Midsommar β˜…β˜…β˜…β˜…Β½

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Ari Aster returns to the horror film scene with Midsommar, a very different view of what we are used to seeing in this genre (which I am very grateful for).
The director moves from the dark, closed spaces and paranormal atmosphere of Hereditary to the light, wide valleys and bucolic, suspiciously innocent aesthetics of Sweden's meadows.
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The film is about a group of friends who go to Sweden, to visit the celebration called Midsommar (the summer solstice party). Tensions rise after the group is witnesses of some pretty tough events. All of this, pushes them to the limit, everything that seemed to be a quiet and relaxing trip, quickly turns into an increasingly violent and bizarre competition at the hands of a pagan cult.
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Personally, I don't know if it should be considered a horror movie. Because it makes you feel uncomfortable, not because of the amount of graphic images that there are, it is because you know that a group of people have gone to a place far from civilization, where they have a religious belief that makes them capable of doing things that most people would consider crazy. And that's the real strength of Midsommar, because what's going to happen is full of symbolic weight.
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I find that there is a lot of psychological background of manipulation and suggestion (which is very good if you need to explain a story like this) at all times. For example, with the use of substances and drugs that nullify the will. In fact, it reminded me a lot of the Charles Manson cult, which was cheating and poisoning people in his organization. In addition to filling their heads, they were psychologically broken and unable to have feelings, much less empathy for others. I know all cults are like that, but this case came to mind.
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I have to congratulate Ari Aster, because even though it's a film set in Sweden, a country where it never gets dark in the summer, it gives us that feeling of discomfort or even repulsion in some parts. I must also highlight the colours, costumes and cinematography of this film. All those pastel shades, the flowers, the wooden huts... I think all of us who like the countryside would have liked to have been there sometime. (Without all these people, of course)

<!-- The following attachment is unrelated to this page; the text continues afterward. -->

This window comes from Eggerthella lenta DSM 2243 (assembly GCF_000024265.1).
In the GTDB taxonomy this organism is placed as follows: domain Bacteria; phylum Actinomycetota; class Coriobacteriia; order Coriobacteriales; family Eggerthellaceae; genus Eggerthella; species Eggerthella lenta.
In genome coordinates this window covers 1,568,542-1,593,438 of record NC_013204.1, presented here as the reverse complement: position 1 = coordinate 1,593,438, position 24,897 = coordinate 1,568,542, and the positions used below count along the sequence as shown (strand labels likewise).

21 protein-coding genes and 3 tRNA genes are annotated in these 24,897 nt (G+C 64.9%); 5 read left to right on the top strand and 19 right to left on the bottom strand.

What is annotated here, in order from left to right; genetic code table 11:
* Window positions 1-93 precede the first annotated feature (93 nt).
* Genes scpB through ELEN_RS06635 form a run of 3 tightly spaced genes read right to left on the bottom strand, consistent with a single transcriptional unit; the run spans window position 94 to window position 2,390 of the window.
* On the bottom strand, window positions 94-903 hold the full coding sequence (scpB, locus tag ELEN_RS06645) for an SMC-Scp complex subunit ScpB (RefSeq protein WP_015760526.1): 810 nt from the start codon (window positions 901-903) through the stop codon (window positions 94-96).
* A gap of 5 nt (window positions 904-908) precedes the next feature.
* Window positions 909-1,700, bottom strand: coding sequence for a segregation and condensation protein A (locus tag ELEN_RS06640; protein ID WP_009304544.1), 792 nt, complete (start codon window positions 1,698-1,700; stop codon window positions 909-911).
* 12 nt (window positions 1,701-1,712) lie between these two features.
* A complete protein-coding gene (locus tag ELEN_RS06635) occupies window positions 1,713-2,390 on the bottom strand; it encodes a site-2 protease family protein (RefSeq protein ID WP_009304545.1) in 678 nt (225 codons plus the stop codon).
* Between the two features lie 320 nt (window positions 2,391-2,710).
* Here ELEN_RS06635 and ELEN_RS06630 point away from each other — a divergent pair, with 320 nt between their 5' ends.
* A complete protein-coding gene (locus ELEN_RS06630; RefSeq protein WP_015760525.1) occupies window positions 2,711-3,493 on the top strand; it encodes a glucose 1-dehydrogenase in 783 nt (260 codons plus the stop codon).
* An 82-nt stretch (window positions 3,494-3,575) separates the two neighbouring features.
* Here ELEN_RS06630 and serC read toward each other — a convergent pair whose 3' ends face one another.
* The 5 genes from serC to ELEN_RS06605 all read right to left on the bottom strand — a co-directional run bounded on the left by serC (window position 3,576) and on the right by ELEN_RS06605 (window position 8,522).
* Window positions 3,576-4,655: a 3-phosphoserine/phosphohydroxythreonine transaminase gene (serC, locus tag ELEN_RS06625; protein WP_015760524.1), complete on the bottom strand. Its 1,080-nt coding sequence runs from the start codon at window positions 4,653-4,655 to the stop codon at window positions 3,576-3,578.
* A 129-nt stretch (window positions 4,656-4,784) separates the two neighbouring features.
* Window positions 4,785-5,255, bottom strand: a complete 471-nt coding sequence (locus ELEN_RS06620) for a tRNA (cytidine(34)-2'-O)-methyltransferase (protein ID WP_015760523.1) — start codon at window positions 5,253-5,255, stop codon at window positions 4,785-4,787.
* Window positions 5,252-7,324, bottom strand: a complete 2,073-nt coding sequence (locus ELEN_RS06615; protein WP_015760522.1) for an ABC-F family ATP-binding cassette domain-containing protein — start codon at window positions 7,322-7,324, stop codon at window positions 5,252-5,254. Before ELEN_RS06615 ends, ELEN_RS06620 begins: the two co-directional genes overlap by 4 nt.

The costumes are beautiful, I did some research, and they explain that the regional costumes for women, with their bright colors, floral prints and hand embroidery are the characteristic ones. The way Europeans dress for parties or special occasions dates back in many cases to before the 19th century, although it is now heavily influenced by the modern Western style.
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The truth is there are a thousand things to explain about this film. Doing some research, I found this website, which explains the keys and the tradition of terror of 'Midsommar': horrorlosers.tumblr.com/post/186700506415/claves-y-tradiciΓ³n-de-terror-de-midsommar-mΓ‘s
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It's a long film, but I think it would have been difficult to explain what happens and the result without all the work he does. As I said, Midsommar will be a film that probably won't rain at all tastes. But I find, that the theme and direction will remain more in our memories than other films with a more generic horror style.

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